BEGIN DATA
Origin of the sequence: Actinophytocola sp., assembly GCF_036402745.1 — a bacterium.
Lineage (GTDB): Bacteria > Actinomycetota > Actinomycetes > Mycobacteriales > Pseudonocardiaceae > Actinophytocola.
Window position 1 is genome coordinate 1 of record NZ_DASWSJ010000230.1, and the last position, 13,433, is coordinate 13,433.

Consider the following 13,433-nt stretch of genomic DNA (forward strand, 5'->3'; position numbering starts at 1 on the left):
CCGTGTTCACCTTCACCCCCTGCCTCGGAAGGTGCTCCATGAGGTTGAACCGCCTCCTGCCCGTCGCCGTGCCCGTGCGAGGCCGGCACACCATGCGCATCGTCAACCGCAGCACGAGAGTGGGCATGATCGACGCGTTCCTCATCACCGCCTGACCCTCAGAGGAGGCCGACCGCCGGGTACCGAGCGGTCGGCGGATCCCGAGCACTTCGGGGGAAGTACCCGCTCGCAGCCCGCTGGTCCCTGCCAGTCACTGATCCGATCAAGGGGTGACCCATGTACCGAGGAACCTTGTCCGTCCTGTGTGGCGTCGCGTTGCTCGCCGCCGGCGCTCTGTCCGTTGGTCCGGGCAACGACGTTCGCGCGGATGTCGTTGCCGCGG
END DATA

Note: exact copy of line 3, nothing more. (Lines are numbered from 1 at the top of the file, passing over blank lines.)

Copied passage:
Window position 1 is genome coordinate 1 of record NZ_DASWSJ010000230.1, and the last position, 13,433, is coordinate 13,433.